is one of a family of musicians, of which
is the best-known.
However, I was privileged to listen, when I was young to a 78 rpm record (yes, called “vinyl” these days) of an album of his, called “Who’s To Know”, where he played on his own invention, the double violion
The Wiki entry says, “During the 1980s, Shankar recorded periodically as a leader, doing both jazz-based material and Indian classical music. His 1980 release of the album Who’s To Know on ECM introduced the unique sound of his own invention, the ten-string, stereophonic double violin. This instrument, designed by Shankar and built by noted guitar maker Ken Parker, covers the entire orchestral range, including double bass, cello, viola and violin. He has recently developed a newer version of his instrument which is much lighter than the original.”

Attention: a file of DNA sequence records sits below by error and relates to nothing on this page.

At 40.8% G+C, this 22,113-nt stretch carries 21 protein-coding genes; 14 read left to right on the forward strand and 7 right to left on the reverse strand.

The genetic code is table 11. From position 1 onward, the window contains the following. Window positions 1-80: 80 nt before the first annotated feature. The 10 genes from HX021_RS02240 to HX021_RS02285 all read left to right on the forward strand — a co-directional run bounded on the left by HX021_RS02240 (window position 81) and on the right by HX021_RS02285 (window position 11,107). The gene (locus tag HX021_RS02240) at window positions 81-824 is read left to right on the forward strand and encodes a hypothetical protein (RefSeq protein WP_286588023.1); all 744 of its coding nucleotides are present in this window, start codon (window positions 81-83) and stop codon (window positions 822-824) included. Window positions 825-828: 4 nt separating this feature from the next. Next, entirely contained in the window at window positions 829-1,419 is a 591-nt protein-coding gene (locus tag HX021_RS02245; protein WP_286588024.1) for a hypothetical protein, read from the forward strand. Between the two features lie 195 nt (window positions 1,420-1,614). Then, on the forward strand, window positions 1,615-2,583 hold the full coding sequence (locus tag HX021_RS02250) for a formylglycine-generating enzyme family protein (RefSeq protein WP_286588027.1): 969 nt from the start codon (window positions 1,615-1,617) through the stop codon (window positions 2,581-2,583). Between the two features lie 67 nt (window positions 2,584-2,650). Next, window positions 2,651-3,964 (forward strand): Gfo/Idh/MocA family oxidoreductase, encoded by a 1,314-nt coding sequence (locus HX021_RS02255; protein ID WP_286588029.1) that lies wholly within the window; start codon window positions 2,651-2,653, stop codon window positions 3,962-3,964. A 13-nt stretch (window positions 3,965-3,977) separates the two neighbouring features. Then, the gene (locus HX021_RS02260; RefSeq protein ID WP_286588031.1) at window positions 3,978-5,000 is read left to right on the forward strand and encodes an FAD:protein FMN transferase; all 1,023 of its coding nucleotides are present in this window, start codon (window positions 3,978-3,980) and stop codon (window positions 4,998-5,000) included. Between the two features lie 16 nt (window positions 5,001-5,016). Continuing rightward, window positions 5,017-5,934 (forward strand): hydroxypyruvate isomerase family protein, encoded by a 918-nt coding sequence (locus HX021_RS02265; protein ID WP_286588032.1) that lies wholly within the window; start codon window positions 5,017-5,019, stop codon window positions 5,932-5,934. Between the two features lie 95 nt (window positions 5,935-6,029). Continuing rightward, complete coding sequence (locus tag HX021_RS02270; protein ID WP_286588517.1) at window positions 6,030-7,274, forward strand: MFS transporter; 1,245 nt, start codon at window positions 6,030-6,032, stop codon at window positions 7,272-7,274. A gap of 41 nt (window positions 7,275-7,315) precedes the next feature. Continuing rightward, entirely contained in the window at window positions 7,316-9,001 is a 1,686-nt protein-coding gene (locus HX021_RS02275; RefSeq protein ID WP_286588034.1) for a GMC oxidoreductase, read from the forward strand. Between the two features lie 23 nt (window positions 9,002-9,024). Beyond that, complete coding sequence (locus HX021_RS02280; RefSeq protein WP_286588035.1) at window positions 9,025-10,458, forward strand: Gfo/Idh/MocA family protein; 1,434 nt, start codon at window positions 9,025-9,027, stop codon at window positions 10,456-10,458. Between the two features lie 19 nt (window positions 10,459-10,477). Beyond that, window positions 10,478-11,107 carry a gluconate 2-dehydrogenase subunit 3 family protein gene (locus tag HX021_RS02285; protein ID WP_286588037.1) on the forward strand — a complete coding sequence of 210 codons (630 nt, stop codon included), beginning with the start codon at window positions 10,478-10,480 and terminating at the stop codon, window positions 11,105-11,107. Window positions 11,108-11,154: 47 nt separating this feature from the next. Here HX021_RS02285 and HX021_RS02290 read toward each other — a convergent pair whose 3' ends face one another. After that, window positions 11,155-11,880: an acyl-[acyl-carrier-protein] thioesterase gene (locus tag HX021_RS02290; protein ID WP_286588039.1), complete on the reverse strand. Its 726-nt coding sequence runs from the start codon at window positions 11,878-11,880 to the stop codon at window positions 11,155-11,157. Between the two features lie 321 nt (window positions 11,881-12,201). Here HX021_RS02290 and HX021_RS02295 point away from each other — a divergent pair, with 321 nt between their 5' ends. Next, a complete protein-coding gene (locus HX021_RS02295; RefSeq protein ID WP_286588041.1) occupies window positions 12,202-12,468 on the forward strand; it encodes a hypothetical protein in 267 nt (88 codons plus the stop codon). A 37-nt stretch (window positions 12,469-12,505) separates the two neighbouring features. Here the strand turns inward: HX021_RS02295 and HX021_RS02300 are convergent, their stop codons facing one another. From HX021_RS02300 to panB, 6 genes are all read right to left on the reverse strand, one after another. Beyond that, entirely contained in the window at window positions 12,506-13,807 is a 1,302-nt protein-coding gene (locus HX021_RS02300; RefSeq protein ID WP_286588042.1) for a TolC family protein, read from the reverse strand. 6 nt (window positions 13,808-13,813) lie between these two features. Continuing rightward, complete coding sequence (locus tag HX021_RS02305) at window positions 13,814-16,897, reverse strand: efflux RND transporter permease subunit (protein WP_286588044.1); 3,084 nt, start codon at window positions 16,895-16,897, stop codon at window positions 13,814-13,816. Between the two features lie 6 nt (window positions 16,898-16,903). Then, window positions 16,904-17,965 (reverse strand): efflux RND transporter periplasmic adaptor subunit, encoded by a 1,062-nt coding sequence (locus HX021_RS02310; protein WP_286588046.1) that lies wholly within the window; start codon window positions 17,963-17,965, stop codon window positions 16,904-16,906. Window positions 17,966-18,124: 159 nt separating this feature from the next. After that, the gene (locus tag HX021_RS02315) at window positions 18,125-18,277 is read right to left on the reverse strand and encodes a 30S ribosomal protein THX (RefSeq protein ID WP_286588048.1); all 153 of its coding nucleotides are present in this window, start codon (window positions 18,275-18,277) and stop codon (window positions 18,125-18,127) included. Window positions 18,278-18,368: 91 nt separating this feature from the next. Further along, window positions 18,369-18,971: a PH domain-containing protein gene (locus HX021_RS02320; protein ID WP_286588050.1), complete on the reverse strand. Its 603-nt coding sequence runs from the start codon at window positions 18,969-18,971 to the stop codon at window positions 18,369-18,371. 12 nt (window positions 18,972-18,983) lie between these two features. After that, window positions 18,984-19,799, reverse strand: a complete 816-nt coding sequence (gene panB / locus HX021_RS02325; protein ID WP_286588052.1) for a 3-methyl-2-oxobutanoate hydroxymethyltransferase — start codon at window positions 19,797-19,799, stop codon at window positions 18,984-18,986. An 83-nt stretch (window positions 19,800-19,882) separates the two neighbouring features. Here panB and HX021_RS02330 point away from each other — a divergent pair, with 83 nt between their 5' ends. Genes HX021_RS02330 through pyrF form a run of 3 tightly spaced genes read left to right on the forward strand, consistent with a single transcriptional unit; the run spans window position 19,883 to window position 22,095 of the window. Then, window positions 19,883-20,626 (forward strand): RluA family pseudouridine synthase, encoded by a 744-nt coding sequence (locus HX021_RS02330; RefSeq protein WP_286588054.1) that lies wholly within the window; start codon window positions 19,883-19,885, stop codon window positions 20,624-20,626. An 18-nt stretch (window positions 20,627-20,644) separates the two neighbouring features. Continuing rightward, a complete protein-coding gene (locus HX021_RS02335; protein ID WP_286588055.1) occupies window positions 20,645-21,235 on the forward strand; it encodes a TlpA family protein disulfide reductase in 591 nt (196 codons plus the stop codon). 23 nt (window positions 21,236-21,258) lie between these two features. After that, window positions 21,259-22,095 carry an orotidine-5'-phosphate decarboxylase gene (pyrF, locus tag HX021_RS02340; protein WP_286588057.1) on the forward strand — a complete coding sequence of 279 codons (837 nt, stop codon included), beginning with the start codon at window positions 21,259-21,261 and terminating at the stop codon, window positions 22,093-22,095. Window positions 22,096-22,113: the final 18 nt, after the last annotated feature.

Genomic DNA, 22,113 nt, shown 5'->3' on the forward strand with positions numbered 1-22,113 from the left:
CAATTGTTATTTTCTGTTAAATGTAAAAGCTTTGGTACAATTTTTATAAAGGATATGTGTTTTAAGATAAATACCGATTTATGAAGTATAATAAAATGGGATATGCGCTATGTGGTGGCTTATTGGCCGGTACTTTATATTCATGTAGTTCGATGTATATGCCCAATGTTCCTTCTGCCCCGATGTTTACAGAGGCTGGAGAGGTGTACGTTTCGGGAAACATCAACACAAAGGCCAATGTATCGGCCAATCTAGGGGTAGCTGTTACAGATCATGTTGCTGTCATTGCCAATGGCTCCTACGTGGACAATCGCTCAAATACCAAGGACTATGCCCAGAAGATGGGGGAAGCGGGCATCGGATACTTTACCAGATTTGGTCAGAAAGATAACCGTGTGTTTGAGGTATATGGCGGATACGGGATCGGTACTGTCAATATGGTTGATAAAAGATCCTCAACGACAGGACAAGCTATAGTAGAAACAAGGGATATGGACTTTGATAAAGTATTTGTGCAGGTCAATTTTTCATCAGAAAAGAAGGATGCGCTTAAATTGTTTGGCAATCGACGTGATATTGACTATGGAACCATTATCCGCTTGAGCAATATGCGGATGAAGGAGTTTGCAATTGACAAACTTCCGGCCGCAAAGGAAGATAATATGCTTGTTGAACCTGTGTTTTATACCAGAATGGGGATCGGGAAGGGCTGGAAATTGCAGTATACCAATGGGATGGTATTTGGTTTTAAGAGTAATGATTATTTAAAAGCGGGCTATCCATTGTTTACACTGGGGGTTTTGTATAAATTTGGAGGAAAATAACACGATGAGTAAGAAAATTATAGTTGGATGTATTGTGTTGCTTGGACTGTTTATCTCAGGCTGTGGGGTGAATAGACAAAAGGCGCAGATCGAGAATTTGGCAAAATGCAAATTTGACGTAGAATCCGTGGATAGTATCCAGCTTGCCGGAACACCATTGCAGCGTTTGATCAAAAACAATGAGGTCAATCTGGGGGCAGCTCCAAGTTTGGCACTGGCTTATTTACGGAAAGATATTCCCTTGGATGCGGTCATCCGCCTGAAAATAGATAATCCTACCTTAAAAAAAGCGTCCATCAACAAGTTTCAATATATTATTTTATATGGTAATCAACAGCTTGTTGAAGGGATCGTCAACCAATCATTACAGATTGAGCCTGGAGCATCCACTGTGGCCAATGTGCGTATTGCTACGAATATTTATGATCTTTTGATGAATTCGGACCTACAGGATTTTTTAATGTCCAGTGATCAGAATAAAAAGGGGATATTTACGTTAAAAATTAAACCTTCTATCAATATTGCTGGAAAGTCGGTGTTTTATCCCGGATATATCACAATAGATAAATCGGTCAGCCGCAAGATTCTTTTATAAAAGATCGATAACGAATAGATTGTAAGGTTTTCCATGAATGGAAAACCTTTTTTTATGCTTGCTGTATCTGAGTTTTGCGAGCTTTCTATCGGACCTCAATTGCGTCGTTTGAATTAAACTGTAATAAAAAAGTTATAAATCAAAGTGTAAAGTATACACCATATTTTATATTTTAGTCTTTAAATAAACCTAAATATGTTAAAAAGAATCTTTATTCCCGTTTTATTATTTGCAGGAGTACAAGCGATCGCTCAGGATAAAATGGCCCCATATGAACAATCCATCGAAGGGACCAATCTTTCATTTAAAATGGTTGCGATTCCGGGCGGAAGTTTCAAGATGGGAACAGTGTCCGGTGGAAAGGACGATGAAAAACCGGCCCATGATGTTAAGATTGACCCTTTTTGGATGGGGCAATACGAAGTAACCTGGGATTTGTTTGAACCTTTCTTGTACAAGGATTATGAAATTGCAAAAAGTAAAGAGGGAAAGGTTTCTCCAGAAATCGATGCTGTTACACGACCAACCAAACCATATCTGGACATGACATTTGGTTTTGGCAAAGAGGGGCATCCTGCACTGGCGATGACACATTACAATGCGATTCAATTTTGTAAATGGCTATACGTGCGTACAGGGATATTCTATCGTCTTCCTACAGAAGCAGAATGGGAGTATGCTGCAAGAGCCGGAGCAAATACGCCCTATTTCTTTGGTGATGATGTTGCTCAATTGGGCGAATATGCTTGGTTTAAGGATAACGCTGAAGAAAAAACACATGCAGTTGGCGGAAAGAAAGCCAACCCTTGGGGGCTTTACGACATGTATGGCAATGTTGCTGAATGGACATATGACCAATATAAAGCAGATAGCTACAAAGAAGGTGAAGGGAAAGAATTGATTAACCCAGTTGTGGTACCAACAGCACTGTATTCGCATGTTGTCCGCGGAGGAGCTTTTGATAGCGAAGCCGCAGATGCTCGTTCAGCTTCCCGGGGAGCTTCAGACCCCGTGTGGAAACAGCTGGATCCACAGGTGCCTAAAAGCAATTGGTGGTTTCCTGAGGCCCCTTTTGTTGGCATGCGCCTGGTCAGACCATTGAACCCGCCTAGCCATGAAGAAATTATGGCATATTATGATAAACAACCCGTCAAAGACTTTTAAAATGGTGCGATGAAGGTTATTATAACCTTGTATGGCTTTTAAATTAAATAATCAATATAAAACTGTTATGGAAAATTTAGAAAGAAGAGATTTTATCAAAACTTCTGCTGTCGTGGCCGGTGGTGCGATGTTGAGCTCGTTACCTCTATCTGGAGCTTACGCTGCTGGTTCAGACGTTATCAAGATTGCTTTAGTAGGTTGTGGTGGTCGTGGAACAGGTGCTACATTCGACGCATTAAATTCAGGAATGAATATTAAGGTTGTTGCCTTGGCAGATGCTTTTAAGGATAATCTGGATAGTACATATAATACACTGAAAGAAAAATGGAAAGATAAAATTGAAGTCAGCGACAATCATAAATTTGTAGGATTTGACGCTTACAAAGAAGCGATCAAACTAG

Here’s a video that shows him playing this wondrous invention of his:
However, this seems to be more of virtuoso playing, with a lot of riffs and gymnastics. It does not bring out the extraordinary range of the instrument, its honeyed tones, or the skill of the mastery of the player, with melody being the go-by for the mathematical swara-prasthArA.
Here’s an interview of him on Sun TV (quite recent, 17th Feb 2014.)
He talks about himself and his experience. A hackneyed interview format, but still, very informative.
My favourites are the album, “Who’s To Know”, from which you can hear an excerpt
And this piece where the rAgA AbhEri is taken up for a rAgam thAnam pallavi (er, it’s nearly one hour long!)
However, the second piece is finished rather abruptly at the rAga AlApanA stage.
The visuals, too, were very interesting for me to see, being clips from all over India.
Such wonderful creativity…I salute this great musician.